‘Old-time’ insect pest reappears

New publication aimed at helping the public cope with bedbugs

Writer: Steve Byrns, 325-653-4576, s-byrns@tamu.edu

Contact: Dr. Mike Merchant, 972-952-9204, m-merchant@tamu.edu

 (Editor’s Note: The insect in this story is spelled as one word, bedbug, as per the Associated Press Stylebook, rather than the two-word bed bug, as is the preference of entomologists, and the Chicago Manual of Style. The publication’s title, however, follows the latter.)

DALLAS – The old children’s bedtime rhyme “good night, sleep tight, don’t let the bedbugs bite,” is unfortunately relevant once more as bedbugs are again among us, said a Texas A&M AgriLife Extension Service expert.

Whether one prefers bedbug or bed bug, the pest is the same. (Texas A&M AgriLife Extension Service photo by Dr. Mike Merchant.

Whether one prefers bedbug or bed bug, the pest is the same. (Texas A&M AgriLife Extension Service photo by Dr. Mike Merchant)

Dr. Mike Merchant, an AgriLife Extension urban entomologist at Dallas, said bedbugs have become increasingly common in today’s world due to stepped-up immigration, international travel and the loss of effective insecticides. He said this combination of factors has helped bedbugs spread faster than any other urban insect pest in recent times.

To help the public cope with the annoying onslaught, Merchant and Wizzie Brown, AgriLife Extension integrated pest management specialist for Travis County, have recently released Extension publication Ento-033, “How to Select a Bed Bug Control Provider.”  The publication can be found at the Texas A&M AgriLife Extension Bookstore website at https://agrilifebookstore.org/publications_details.cfm?whichpublication=3206.

“The publication offers practical advice on how to seek professional help in dealing with these tenacious pests,” Merchant said. “When it comes to bedbug control, not just any pest control company will do. We describe in this publication how best to interview a company and compare the different firms to ensure you are getting the best service for your particular situation.”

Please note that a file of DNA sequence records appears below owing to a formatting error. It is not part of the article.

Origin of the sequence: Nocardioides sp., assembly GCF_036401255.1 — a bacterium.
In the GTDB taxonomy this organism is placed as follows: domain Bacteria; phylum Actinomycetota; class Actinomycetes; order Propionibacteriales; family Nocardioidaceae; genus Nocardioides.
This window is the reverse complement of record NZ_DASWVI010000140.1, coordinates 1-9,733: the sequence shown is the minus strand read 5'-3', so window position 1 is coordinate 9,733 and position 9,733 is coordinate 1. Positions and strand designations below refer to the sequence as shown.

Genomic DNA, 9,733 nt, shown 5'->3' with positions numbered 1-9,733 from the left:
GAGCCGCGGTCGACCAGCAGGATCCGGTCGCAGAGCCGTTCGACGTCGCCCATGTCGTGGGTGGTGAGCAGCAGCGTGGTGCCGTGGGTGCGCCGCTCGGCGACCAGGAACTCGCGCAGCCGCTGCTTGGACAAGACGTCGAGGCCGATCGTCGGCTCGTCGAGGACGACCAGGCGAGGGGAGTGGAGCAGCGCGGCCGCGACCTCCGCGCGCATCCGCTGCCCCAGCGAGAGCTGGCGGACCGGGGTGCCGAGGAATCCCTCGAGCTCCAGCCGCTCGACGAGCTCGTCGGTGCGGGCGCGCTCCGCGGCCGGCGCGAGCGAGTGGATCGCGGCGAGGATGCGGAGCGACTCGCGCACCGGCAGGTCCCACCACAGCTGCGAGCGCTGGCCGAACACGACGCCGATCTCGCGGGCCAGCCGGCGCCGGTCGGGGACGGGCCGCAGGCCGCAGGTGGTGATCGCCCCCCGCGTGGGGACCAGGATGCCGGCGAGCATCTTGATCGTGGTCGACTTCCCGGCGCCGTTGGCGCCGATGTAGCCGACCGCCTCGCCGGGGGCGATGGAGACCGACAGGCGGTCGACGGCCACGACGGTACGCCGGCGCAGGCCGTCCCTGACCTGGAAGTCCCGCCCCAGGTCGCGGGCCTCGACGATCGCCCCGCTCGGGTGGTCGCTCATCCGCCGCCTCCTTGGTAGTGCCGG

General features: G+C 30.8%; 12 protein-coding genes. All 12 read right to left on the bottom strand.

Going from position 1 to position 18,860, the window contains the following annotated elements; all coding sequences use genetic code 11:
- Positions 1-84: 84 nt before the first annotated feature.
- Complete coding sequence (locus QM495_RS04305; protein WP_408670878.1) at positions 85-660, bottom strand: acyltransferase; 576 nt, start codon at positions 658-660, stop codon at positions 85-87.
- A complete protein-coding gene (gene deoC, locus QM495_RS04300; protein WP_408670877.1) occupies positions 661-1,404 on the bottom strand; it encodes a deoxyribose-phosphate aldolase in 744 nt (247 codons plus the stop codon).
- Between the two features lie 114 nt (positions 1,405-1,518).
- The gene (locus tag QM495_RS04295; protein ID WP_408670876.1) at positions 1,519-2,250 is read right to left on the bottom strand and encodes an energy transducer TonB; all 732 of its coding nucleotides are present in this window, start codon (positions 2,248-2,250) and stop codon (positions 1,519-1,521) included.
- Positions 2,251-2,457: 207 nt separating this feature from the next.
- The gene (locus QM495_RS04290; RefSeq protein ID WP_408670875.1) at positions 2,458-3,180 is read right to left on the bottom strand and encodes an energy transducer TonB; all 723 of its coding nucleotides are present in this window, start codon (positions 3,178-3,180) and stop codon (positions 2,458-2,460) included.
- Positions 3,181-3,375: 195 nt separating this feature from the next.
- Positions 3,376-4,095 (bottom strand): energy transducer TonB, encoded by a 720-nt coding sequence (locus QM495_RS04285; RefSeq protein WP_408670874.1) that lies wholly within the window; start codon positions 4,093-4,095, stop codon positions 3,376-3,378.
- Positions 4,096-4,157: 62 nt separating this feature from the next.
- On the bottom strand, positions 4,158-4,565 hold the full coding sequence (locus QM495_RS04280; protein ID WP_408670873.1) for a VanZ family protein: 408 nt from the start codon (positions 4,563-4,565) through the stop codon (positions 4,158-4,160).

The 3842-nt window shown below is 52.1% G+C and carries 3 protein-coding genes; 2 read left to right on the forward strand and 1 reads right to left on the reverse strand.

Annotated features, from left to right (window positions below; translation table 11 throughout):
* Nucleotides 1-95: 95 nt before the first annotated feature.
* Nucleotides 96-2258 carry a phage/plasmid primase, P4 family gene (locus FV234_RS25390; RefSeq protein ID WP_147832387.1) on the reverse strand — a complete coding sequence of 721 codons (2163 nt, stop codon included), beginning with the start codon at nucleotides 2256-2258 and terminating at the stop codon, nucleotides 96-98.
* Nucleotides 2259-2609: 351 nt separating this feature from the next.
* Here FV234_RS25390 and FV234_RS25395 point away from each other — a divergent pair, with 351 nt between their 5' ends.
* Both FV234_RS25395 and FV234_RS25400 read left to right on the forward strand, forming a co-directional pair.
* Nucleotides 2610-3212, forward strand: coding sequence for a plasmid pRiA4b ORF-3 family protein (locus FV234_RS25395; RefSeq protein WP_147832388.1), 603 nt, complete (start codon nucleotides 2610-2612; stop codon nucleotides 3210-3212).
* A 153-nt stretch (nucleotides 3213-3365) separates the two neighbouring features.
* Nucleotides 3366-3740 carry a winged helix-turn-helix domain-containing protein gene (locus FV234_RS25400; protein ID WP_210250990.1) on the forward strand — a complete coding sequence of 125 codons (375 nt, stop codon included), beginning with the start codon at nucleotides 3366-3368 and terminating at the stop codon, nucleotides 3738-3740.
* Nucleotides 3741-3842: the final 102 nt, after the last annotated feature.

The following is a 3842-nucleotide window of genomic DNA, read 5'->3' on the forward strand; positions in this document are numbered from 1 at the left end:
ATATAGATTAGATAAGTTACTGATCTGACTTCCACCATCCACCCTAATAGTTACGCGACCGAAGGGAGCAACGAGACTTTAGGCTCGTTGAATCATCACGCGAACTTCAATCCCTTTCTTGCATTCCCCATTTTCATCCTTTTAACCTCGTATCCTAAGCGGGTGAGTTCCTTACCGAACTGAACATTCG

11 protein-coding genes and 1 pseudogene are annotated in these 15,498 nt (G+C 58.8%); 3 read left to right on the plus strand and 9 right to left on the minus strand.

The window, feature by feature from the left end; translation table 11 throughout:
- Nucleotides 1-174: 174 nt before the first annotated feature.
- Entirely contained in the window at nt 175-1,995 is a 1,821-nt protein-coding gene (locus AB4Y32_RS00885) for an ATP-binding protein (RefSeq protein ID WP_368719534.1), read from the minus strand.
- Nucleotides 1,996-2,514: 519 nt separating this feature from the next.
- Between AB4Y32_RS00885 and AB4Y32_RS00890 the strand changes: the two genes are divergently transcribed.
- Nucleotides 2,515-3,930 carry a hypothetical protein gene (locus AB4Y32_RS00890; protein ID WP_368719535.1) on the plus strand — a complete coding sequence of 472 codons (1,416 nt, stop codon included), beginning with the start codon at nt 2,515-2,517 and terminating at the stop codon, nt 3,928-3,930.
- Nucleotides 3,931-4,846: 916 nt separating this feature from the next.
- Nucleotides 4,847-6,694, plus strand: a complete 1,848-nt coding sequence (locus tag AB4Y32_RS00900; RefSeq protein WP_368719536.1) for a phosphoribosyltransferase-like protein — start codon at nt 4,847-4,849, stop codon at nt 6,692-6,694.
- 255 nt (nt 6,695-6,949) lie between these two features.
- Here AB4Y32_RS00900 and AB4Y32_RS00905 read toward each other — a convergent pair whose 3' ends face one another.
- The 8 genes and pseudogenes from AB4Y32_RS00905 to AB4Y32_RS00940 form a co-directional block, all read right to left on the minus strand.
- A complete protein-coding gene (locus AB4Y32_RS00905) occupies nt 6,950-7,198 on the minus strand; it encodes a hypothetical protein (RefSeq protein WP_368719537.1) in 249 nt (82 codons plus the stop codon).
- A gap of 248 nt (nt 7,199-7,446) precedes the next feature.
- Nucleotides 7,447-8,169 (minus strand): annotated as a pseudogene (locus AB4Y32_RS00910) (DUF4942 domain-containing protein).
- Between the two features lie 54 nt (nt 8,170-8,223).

The seven-page publication explains the different control approaches available, helping clients know what to ask a prospective exterminator. The approaches range from the unusual, including heat treatments, steam, solar heating of bagged items, spot freezing and bedpost barriers; to the more common pest controls such as sprays, dusts and fumigation.

The publication also includes information on preparing for treatment, warranties, follow-up visits and costs associated with control.

“We’ve even provided tips for handling personal items such as clothes, books and electronics that can’t be treated,” he said. “There’s also a special section for apartment managers and a handy interview page to help you compare the different companies.”

In the publication, Merchant and Brown note that the small, wingless 1/32- to 3/16-inch blood-sucking insects can be tough to eliminate, since home remedies and consumer-strength pesticides are largely ineffective.

“We hope you never need this publication,” said Merchant. “But if you ever do, it will provide you the best information quickly so you can get a good night’s sleep again.”

For more information on a variety of urban pest-related topics, see Merchant’s website: http://citybugs.tamu.edu/ For links to more bedbug information, see http://citybugs.tamu.edu/factsheets/biting-stinging/bed-bugs/ .


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